Three Strikes and you might be Gene Roddenberry


Anyone and everyone who has stumbled upon THE RETROIST BLOG knows who Gene Roddenberry is. I won’t insult anyone’s intelligence by telling you he created Star Trek. What I will tell you is that even though he created one of the most enduring and well-loved franchises in TV and Movie history, everything he touched DID NOT turn to gold. One such idea was the triune of GENESIS II, PLANET EARTH, and STRANGE NEW WORLD. These were the result of an idea for a post-apocalyptic serial where devastation hits the Earth and we follow the exploits of survivor(s) who made it through from the “old world” to the “new world.” Gene’s idea followed a similar formula as Star Trek with an ensemble of regulars finding new and exciting adventures from week to week.

I remember watching GENESIS II (starring Alex Cord as Dylan Hunt) with my Dad, back when it was first shown in prime time. I can’t remember when it was, but thanks to the internet, I can find out. March 23, 1973 – I would have been in 3rd grade. That’s 40 years ago. Wikipedia has a full de-construction of Genesis II, well worth reading. At any rate, it was a while ago. I thought it was fascinating, but the memory of it got burrowed deep within the caverns of my mind.

The show didn’t get picked up, but being that Gene was Gene (and remember – let’s put this in perspective – Star Trek had not yet hit as a huge sci-fi hit by 1973 – it had a cult following – not legions of dedicated fans – but that was about it), Mr. Roddenberry got a chance to re-work the story for another attempt at a new series. The result was PLANET EARTH – which first aired in April of 1974 (ah, the internet).

(note the haircut in this clip was stolen by George Lucas a few years later for Princess Leia). The show still didn’t get picked up, despite the addition of John Saxon in the role of Dylan Hunt. This show is the only one that I have access to directly, having taped it off TBS some years ago. It stands up pretty well, has a decidedly 1970‘s vibe to it, and as one can assume (since it’s a Roddenberry vehicle), Diana Muldaur and Majel Barrett make an appearance. Janet Margolin plays Harper-Smythe, and she has that “Pennsylvania Pretty” look that was dominant in the early to mid 1970’s. Ted Cassidy plays Isiah, and he’s just awesome – so much better than Lurch; they still didn’t fully unleash him, but his character actually gets lines. The story is fairly intricate for a TV pilot, and not bad either, so I wonder why it was rejected a second time. My favorite line (and there are some good ones) is “Let the savage pray, it’ll help as much as anything.”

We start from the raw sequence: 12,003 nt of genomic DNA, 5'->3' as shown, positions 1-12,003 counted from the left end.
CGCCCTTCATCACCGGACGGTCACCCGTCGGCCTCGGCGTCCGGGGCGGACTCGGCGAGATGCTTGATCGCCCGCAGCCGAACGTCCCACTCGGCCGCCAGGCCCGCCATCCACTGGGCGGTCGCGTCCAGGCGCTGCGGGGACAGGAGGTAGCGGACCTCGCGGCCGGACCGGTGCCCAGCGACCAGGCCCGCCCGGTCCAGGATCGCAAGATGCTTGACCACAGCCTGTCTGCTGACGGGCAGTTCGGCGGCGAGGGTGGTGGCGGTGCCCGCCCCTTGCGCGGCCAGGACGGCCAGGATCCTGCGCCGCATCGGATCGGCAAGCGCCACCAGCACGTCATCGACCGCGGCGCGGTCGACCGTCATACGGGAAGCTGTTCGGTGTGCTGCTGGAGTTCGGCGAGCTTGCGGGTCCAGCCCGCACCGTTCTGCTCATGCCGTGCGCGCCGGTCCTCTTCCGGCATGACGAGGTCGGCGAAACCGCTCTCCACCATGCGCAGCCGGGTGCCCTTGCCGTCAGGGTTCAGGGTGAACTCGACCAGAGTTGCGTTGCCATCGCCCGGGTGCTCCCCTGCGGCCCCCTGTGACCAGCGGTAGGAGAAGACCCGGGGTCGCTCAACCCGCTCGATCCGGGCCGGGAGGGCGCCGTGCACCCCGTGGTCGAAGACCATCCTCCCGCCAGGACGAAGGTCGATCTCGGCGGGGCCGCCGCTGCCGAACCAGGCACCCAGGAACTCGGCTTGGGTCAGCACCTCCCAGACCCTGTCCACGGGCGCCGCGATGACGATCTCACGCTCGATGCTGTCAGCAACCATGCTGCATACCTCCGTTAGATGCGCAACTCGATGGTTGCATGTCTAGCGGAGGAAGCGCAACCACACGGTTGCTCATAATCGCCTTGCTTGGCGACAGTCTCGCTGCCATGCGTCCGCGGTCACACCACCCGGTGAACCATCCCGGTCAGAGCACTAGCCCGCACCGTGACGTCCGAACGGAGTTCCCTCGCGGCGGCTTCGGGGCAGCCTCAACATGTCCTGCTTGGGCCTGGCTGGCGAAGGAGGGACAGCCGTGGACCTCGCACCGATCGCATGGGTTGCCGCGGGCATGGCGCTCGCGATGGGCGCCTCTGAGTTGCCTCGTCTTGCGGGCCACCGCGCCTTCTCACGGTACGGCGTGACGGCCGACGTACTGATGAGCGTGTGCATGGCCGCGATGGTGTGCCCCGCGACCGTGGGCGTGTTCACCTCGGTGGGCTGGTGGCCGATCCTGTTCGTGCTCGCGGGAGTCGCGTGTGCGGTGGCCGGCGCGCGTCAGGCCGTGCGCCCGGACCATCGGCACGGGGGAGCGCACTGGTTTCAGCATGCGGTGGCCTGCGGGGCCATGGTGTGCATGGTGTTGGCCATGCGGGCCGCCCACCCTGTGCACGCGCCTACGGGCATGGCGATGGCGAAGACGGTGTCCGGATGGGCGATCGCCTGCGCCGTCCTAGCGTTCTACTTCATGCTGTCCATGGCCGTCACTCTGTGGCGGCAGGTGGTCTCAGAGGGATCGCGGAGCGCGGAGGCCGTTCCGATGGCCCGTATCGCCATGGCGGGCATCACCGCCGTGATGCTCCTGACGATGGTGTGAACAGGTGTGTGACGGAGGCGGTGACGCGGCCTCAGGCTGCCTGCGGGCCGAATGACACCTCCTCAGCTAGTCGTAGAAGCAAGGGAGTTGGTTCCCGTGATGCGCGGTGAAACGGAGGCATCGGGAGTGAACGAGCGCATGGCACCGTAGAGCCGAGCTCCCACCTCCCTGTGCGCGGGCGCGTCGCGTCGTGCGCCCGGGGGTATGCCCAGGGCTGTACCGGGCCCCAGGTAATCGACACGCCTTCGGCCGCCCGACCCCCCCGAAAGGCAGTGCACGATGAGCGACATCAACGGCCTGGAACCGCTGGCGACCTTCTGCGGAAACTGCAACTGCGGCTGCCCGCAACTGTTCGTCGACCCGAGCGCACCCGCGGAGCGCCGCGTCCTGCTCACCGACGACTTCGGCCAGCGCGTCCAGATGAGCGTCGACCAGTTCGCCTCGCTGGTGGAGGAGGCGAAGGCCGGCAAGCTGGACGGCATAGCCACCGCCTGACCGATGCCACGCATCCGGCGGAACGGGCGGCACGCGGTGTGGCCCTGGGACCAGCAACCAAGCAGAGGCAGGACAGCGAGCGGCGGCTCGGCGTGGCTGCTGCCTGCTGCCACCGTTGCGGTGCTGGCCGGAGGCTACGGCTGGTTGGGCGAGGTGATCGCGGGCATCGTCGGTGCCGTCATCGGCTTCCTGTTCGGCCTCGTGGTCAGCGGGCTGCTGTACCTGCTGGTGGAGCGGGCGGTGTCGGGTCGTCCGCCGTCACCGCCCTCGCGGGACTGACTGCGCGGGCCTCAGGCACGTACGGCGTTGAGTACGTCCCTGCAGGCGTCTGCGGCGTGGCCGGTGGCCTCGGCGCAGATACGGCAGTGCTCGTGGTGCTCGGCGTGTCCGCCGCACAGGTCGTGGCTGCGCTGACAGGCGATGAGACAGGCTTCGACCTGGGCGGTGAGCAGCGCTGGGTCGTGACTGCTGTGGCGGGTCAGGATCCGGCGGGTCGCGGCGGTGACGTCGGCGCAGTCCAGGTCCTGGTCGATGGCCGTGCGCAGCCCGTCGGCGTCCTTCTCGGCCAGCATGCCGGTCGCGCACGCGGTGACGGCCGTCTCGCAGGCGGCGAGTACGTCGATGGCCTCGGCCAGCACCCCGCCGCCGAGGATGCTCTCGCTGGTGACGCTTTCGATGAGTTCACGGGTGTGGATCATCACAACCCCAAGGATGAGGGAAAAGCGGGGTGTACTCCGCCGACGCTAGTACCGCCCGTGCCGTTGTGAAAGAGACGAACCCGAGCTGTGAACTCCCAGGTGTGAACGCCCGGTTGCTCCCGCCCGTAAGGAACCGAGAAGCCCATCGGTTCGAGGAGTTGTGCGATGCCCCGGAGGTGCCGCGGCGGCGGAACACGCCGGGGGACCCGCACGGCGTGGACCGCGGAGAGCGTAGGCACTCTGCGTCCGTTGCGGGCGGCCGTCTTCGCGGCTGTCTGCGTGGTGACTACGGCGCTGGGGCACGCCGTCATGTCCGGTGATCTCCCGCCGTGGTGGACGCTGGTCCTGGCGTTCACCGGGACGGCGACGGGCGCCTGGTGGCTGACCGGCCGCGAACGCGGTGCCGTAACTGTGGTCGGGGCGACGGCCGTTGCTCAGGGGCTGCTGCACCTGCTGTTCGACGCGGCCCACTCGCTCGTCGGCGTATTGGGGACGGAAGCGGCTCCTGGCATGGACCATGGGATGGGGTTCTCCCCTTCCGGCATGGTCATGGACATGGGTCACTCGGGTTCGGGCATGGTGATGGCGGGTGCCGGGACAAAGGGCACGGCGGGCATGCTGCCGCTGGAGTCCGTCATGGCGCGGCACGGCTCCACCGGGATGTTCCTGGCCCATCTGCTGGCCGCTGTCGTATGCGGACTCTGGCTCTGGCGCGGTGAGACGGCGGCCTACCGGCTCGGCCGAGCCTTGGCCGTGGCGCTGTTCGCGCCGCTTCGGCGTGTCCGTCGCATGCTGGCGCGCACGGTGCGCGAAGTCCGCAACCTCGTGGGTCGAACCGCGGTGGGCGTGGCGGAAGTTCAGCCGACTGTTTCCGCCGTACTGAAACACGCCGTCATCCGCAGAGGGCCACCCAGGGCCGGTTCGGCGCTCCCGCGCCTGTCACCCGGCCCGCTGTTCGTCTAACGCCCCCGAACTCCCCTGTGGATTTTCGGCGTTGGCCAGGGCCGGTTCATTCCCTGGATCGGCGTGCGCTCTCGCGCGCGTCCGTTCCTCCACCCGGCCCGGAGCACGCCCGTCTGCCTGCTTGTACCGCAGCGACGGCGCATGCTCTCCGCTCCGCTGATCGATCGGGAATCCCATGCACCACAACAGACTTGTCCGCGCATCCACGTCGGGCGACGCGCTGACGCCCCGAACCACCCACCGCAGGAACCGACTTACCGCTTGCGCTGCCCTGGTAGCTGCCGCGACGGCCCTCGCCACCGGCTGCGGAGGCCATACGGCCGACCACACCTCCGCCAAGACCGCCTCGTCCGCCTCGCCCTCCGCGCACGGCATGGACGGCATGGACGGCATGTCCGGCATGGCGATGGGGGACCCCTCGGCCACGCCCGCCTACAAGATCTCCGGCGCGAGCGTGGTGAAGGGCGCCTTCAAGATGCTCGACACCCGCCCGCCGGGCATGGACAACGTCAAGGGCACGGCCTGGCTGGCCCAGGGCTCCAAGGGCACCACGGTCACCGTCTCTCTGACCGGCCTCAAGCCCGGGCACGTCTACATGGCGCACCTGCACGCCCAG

A year later, Roddenberry had his final cut at the ball and re-worked the idea once again for a shot at a TV series – STRANGE NEW WORLD – still with John Saxon in the lead role. But “the Great Bird of the Galaxy” had had enough and backed away from the project. Enough of the story was changed to prevent potential infringement from occurring, but it didn’t matter, the idea still didn’t get picked up in this or any form. Too bad; I think it could have been great.

I’ve never seen this movie, but as you can hear from the above clip, The foley artists dug DEEP into the Star Trek sound effects vault and the official “EDWARD D. WOOD, JR.” stock footage collection. The series was still not picked up.

All three films are available on DVD (for under $20.00 each at Amazon) and I’m sorely tempted to pull the trigger on them.

So, if you’ve had an idea shot down by Hollywood three times, you just might be the next Gene Roddenberry.


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9 thoughts on “Three Strikes and you might be Gene Roddenberry

  1. I know I saw one of these as an afternoon movie on TBS. Does one of them recycle footage from Logan’s Run?

  2. Oh, and none of the films recycled any footage from Logan’s Run; not only were these produced by Warner Brothers rather than rival studio MGM, they actually pre-date both the Logan’s feature & subsequent television series.

    That said – there are a number of striking similarities between the third telefilm, Strange New World, and the later Logan’s Run TV series, as they shared some of the same producers.

  3. If anybody knows what recycles the domed city model shot from Logan’s Run, let me know. I’m sure I saw it recycled in something, and I thought that something had John Saxon in it.

  4. Badwolf says:

    I couldn’t tell you what that would be, Doug. IIRC, the domes and exterior of the city fountain (which was – for some strange reason – the access point to the interior of the domes) were shot in Dallas, TX.

  5. There are two other movies Roddenberry produced/initiated in the 1970s, one reasonably popular (and very influential upon his later Star Trek spinoffs) and one hopelessly obscure: The Questor Tapes is effectively the birthplace of Data, except that in that movie’s case the android is Questor, played by Robert Foxworth; his human “straight man” sidekick was played by Mike Farrell of M*A*S*H fame. It’s actually a really good pilot that never led to a series. It was also the last thing Roddenberry co-wrote with Gene Coon, who had been such a huge part of the original Star Trek.

    More obscure is 1977’s Spectre, which is Roddenberry’s sole attempt to dip his toes into the occult/supernatural/vague-allusions-to-Satanism genre that was gaining momentum at the time; Roddenberry was attempting to do a mashup of the occult and Sherlock Holmes, and the result is kind of off-kilter – well-done in places, and in other places it’s “What on Earth were you thinking??!?”

    Neither of these is on DVD, but do occasionally show up in dead-of-the-night movie slot reruns once in a blue moon.

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